Recent ”Collector’s Classics”
Caprice CDs

For Vivaopera 28 June 2019 by Nils-Göran Olve

Dear international readers!

This brief note is intended for those of you who take an interest in historical recordings of classical music, and might otherwise miss some recent Swedish issues on CDs (and downloads). They come from the indefatigable veteran restorer of Swedish sound documents Carl-Gunnar Åhlén, whose website lists a huge range of his LP and CD issues now going back 50 years. Many of these have been on the Caprice label in a series called Collector’s Classics, whose issues always come with long and informative notes by Carl-Gunnar. In recent years, and like many small-label releases, you almost need to know about their existence to find them, and sadly the extensive texts are given only in Swedish.

Collector’s Classics Volume 15 can be translated “Under the composer’s baton” (“Under tonsättarens taktpinne”) and consists of one CD each for Swedish composers Kurt Atterberg, Lars-Erik Larsson and Ingvar Lidholm – three important figures in Swedish music during most of the 20th century.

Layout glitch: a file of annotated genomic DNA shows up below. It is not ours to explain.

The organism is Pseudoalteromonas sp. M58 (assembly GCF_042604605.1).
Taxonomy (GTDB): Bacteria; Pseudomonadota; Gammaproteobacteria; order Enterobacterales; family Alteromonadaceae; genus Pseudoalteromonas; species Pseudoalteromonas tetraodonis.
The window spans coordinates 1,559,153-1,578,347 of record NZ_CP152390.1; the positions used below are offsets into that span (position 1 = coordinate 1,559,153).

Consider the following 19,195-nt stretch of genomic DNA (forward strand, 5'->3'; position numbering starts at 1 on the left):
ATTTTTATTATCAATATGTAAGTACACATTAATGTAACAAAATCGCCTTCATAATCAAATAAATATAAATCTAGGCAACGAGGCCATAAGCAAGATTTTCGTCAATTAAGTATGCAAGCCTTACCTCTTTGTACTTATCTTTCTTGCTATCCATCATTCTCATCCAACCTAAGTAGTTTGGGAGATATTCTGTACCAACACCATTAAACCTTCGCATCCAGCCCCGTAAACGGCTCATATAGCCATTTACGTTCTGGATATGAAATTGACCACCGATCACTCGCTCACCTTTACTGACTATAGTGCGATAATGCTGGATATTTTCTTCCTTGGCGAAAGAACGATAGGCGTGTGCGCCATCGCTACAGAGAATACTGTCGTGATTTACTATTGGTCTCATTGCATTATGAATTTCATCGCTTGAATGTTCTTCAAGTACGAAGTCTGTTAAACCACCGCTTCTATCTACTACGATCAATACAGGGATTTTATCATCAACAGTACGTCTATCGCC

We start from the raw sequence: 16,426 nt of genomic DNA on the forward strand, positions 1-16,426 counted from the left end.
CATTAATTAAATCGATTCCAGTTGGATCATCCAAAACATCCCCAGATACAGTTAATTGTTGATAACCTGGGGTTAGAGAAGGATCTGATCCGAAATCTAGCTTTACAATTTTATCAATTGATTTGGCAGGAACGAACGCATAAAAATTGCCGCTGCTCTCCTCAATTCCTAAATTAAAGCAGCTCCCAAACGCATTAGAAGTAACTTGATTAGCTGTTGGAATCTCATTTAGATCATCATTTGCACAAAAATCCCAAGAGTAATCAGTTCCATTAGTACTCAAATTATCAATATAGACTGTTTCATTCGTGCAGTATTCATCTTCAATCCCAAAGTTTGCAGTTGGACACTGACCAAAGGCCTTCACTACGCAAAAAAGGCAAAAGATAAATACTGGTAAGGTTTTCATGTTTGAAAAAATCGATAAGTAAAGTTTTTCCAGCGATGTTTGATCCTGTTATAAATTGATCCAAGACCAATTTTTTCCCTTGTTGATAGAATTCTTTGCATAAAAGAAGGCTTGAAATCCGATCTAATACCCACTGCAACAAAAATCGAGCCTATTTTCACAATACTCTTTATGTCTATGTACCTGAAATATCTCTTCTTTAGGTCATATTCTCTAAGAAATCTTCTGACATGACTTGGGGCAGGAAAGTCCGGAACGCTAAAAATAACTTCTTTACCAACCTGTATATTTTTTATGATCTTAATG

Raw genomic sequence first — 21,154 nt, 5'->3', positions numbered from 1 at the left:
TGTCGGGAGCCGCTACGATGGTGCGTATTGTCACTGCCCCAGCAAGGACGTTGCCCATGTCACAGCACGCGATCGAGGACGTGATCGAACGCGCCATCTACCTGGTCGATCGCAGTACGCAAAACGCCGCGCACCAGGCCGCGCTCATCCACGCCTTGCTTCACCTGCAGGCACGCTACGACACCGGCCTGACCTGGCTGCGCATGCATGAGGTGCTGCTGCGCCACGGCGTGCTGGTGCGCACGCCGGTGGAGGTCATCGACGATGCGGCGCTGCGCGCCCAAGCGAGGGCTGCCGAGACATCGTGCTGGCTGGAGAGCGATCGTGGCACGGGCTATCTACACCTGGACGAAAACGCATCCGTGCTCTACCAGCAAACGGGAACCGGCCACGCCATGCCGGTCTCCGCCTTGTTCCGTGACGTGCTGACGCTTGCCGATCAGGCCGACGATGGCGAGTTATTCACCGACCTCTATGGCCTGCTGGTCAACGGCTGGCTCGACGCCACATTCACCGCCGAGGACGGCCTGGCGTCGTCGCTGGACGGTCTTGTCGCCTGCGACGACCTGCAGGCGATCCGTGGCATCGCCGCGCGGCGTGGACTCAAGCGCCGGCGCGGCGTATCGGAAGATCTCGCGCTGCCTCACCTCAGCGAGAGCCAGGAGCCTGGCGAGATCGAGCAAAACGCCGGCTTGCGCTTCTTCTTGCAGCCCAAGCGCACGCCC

Fortsätt läsa ”Recent ”Collector’s Classics”
Caprice CDs”

Physician, scientist, and globetrotter 200 years ago

Jöns Jacob Berzelius (1779-1848) was not only the enigmatic Swedish chemist of his time. He was also an accomplished medical doctor, an active humanitarian, co-founder of the Karolinska Institute, and secretary of the Royal Swedish Academy of Sciences for 30 years.